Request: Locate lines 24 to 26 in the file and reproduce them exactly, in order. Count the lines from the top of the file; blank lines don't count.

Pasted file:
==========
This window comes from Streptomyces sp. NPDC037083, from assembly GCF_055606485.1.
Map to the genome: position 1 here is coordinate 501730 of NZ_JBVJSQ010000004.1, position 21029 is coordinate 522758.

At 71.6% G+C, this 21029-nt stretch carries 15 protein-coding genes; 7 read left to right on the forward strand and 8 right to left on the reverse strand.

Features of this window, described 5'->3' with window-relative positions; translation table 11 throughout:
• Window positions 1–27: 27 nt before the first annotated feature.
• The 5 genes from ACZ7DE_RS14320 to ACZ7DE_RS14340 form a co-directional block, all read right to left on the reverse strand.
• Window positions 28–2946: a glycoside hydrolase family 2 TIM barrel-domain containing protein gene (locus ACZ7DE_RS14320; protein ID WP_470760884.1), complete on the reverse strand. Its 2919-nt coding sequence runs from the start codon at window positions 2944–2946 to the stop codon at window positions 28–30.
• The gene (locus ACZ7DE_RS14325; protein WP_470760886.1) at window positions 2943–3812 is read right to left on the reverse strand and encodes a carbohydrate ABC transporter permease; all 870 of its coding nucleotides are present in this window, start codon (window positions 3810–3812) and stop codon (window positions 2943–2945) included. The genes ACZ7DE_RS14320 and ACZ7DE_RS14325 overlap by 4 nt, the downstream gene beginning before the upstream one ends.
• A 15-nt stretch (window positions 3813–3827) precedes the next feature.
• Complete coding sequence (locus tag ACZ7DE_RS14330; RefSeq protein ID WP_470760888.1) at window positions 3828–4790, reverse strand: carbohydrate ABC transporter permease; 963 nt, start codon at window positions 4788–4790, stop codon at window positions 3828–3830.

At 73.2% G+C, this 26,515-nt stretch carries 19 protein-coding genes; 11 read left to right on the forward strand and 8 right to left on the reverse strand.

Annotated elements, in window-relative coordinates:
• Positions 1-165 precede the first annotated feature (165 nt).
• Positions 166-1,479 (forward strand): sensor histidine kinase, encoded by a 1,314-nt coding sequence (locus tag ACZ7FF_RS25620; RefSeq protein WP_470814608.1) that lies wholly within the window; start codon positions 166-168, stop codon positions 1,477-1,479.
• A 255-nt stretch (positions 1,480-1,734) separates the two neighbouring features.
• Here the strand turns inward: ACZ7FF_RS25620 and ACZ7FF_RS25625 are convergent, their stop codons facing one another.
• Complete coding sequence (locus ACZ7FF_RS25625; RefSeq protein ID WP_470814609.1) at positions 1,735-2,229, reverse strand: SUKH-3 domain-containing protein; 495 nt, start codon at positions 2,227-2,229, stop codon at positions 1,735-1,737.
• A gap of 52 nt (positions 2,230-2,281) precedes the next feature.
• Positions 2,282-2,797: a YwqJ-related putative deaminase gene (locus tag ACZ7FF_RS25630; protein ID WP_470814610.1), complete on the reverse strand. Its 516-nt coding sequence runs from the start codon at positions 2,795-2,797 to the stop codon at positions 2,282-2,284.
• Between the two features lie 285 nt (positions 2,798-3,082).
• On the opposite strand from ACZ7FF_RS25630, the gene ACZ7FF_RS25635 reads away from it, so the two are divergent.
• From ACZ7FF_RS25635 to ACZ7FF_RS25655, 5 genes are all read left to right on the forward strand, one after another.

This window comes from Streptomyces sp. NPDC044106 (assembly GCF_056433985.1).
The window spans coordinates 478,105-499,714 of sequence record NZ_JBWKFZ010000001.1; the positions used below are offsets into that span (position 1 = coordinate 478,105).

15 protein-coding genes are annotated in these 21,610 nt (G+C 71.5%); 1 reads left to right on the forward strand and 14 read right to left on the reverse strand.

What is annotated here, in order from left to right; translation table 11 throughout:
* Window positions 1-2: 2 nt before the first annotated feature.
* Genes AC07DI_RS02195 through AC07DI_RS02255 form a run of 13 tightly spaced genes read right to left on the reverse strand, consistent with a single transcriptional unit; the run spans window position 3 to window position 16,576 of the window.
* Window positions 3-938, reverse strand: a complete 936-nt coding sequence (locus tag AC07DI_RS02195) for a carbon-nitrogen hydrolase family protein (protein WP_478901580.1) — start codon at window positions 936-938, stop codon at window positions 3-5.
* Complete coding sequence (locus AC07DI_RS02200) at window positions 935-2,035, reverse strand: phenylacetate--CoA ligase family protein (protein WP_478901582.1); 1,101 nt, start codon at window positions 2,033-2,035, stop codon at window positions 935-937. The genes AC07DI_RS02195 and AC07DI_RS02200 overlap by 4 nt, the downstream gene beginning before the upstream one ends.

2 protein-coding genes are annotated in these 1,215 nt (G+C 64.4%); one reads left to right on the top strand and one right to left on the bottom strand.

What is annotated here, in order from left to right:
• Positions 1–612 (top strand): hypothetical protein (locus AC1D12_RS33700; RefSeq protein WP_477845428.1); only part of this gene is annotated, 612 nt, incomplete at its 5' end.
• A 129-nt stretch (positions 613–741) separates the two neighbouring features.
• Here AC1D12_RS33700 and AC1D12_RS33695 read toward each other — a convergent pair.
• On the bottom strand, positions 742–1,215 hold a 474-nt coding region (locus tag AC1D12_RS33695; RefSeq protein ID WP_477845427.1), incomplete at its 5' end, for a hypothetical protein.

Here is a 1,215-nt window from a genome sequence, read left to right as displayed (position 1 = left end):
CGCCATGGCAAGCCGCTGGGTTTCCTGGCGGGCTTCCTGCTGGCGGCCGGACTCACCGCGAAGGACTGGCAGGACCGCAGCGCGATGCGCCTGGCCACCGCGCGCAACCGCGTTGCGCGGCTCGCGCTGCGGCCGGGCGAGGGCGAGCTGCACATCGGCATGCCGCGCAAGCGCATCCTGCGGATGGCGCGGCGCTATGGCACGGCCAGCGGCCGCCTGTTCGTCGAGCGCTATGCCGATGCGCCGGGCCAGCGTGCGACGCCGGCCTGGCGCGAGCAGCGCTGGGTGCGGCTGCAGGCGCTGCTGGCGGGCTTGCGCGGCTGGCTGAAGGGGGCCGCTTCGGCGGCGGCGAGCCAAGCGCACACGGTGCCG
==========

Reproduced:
The window spans coordinates 478,105-499,714 of sequence record NZ_JBWKFZ010000001.1; the positions used below are offsets into that span (position 1 = coordinate 478,105).

15 protein-coding genes are annotated in these 21,610 nt (G+C 71.5%); 1 reads left to right on the forward strand and 14 read right to left on the reverse strand.

What is annotated here, in order from left to right; translation table 11 throughout: